I suspect that #1 and #2 are both conclusions that follow from starting with the question of what does the Bible tell us about “homosexuality”—with the assumption that it does indeed speak about “homosexuality” and that it is going to be negative about it. Generations of hostility toward “sexual deviance” have reinforced these assumptions—both among people who want to continue that hostility and people who want to eliminate the hostility.
So, the few texts that allegedly speak about “homosexuality” are usually simply cited rather than explored with the question of how we best understand these passages on their own terms. This dynamic then raises the more general issue of how we best apply the Bible to our current concerns: Do we try to find verses that seem to speak directly to our issues or do we look for more general guidance that follows from seeking first to understand the texts on their own terms?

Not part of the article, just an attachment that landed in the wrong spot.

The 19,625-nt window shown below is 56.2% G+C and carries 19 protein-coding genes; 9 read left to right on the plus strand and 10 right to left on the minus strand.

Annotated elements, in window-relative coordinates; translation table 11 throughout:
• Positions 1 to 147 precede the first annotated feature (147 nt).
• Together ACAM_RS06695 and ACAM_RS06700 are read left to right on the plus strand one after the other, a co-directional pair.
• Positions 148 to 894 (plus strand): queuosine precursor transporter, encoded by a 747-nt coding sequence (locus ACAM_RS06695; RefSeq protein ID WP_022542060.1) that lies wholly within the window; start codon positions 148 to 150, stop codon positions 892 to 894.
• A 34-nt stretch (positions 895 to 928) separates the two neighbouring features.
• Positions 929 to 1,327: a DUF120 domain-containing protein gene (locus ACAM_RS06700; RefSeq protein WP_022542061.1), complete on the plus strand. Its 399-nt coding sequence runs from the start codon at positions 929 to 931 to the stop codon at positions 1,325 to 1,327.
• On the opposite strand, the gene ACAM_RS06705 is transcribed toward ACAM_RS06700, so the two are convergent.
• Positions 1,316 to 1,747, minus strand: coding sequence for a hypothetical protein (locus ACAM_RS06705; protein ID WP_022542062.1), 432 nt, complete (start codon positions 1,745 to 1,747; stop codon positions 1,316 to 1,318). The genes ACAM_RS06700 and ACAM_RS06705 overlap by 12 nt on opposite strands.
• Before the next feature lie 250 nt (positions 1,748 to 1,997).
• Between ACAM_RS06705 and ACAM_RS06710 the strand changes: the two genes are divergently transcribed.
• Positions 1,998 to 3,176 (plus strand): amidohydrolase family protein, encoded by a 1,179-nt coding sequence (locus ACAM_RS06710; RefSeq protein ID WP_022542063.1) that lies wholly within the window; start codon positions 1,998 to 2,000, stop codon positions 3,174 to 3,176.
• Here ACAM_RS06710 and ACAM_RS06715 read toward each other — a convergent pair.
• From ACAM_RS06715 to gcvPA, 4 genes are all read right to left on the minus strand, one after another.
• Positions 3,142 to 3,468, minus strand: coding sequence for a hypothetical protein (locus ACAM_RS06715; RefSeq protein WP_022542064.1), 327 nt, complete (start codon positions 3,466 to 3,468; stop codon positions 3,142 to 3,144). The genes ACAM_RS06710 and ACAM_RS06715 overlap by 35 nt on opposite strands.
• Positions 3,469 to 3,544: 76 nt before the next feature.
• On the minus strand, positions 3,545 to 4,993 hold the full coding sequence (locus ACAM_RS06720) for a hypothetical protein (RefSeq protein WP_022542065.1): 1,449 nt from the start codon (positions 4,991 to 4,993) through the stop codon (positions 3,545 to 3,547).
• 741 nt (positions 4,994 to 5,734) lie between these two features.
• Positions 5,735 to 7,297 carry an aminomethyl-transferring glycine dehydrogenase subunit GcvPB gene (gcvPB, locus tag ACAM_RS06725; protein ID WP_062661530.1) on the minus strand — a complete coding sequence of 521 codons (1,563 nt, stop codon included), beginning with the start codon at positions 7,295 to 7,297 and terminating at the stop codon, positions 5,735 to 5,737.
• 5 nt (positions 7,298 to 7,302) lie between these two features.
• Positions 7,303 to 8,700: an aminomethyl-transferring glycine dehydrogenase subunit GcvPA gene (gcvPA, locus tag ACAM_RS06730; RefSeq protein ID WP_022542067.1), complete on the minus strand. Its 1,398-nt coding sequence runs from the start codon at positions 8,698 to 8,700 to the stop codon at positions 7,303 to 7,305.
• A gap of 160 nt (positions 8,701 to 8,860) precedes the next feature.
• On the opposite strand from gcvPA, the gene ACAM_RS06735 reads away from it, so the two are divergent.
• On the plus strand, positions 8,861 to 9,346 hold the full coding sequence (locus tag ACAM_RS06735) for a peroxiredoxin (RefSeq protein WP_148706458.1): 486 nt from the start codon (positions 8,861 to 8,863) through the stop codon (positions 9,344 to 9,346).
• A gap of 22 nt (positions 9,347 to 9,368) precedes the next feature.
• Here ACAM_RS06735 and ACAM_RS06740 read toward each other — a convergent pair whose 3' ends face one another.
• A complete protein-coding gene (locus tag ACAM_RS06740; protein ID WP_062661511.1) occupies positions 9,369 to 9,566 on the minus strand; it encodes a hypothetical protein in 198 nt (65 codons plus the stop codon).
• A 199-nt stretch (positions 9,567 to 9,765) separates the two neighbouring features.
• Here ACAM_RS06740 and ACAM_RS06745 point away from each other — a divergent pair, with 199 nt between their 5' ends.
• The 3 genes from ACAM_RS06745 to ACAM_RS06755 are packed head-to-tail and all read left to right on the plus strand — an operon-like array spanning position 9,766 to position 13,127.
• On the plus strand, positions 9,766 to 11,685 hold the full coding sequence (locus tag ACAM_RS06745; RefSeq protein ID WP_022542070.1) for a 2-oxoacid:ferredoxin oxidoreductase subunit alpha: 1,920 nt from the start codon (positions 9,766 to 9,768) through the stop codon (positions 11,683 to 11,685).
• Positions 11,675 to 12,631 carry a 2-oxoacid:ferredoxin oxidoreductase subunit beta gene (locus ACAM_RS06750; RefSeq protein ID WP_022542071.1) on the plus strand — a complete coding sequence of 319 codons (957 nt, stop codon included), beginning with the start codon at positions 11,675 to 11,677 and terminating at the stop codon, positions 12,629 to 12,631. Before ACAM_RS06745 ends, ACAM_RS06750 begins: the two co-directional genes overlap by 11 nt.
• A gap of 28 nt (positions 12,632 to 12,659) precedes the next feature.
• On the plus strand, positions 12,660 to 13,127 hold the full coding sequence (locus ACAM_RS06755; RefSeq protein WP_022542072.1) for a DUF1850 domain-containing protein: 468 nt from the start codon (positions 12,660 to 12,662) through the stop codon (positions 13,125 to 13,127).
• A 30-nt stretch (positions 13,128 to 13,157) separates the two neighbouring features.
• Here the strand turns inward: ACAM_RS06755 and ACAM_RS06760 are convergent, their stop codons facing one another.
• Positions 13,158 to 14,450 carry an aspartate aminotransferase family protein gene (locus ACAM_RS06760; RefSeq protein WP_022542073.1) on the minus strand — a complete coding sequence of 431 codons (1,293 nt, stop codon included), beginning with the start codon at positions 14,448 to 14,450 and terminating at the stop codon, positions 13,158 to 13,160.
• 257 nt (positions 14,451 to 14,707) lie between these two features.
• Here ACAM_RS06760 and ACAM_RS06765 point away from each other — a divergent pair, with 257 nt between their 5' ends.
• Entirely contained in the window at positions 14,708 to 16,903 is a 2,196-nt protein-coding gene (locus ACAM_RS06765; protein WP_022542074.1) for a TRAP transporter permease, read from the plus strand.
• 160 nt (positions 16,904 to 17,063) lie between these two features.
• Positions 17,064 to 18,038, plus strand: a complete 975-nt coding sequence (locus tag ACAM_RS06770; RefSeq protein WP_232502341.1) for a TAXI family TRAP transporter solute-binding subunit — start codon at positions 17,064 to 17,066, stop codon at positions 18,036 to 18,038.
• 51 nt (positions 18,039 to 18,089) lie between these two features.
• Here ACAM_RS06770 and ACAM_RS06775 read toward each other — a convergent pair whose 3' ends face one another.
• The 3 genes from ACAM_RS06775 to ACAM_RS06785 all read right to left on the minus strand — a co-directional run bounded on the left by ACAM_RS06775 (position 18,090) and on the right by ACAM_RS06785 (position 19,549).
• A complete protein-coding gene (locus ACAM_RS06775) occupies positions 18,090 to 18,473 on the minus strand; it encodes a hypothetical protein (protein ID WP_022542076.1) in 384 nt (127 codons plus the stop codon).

An approach that focuses on understanding the texts on their own terms—and only then tries to draw some general kind of guidance—is much more likely to end up with #3. I believe that when we look at the texts on their own terms we will recognize that Paul did not write about “homosexuality” at all and hence does not offer direct guidance for our ethics on this topic. I would add, then, that following option #3 would lead to a similar conclusion regardless of one’s view of biblical inspiration and authority—whether these are words directly from God or simply from Paul, when looked at on their own terms they are not concerned with “homosexuality.”
What Paul does say
I have written at length elsewhere about what I think these texts, when read on their own terms, do address. In brief, Paul presents in Romans 1 the dynamics of idolatry among Roman pagans as a spiral of injustice where people trust in the creation rather than the creator. Such people inevitably depart from the justice of God and instead embody injustice. One of the most outrageous manifestations of this dynamic, Paul suggests, is how the Roman elite engage in extreme orgiastic parties (notoriously linked with emperors such as Caligula and Nero).